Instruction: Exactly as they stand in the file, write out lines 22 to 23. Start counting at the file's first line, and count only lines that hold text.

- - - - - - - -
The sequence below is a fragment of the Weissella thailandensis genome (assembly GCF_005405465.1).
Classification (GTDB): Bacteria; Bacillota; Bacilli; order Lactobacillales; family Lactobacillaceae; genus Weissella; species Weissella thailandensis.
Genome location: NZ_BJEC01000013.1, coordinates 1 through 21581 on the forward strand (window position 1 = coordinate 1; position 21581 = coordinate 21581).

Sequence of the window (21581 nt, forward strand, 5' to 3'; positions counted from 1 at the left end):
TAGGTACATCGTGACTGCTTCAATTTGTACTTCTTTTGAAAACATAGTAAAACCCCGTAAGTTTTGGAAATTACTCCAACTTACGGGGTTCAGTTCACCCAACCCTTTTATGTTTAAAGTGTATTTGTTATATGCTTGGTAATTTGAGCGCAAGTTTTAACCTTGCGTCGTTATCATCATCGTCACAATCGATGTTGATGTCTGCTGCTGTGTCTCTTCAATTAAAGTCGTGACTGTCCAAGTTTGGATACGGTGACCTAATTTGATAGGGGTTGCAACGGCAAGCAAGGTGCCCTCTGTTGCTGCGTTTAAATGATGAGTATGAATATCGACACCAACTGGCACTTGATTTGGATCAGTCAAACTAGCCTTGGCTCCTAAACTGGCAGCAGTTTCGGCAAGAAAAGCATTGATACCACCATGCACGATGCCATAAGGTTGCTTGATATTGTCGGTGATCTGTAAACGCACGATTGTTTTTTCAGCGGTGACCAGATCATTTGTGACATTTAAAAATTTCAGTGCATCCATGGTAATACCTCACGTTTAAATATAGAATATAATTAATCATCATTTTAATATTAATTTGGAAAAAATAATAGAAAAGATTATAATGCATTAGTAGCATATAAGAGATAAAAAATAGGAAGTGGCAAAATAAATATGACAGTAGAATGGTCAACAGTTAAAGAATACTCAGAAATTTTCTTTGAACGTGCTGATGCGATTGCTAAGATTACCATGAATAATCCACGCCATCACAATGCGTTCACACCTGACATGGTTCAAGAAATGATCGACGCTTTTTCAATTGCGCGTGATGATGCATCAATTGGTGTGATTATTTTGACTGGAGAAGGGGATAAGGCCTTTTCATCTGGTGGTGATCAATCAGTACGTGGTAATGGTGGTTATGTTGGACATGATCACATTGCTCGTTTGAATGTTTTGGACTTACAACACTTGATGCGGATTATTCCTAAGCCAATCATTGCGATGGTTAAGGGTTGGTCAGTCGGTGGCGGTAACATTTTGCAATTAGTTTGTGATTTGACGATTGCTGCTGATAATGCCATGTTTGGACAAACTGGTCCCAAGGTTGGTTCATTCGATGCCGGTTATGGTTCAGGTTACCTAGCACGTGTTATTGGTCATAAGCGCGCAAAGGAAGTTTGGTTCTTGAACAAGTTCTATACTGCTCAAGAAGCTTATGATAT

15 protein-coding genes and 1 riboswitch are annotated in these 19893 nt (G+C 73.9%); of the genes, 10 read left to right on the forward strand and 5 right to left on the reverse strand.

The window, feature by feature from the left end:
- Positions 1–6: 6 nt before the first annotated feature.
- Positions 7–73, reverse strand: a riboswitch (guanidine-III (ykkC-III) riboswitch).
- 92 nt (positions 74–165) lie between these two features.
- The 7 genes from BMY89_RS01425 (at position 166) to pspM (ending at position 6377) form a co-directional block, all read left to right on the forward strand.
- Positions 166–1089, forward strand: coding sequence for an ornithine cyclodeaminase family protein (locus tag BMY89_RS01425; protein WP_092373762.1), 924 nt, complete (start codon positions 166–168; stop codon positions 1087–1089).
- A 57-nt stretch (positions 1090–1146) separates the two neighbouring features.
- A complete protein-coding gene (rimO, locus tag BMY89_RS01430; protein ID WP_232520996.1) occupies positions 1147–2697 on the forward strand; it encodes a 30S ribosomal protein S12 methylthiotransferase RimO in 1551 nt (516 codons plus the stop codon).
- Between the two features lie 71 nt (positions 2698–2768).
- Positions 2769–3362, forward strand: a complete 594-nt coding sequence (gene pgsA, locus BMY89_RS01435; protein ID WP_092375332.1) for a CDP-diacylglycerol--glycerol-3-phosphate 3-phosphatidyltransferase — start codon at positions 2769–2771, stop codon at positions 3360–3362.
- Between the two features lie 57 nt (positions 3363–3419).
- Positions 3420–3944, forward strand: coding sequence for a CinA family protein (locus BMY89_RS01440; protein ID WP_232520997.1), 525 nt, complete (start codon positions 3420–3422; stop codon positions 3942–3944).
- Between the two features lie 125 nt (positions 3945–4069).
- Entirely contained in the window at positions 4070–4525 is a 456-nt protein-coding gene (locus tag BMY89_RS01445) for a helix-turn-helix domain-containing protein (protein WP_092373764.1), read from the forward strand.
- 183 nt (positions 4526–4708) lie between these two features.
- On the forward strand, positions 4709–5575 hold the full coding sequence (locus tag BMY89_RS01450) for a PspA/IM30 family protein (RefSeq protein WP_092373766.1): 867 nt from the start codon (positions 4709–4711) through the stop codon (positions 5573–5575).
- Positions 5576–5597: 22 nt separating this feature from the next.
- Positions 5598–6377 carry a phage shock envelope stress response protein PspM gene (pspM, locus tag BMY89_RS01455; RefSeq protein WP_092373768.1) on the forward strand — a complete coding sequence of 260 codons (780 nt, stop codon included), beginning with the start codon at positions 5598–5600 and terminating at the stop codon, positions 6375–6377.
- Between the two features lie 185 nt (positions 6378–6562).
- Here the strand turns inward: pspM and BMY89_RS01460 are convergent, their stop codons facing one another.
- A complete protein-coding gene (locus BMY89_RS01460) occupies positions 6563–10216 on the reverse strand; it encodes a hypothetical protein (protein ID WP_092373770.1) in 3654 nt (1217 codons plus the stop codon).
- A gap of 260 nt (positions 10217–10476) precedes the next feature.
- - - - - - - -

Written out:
- On the forward strand, positions 4709–5575 hold the full coding sequence (locus tag BMY89_RS01450) for a PspA/IM30 family protein (RefSeq protein WP_092373766.1): 867 nt from the start codon (positions 4709–4711) through the stop codon (positions 5573–5575).
- Positions 5576–5597: 22 nt separating this feature from the next.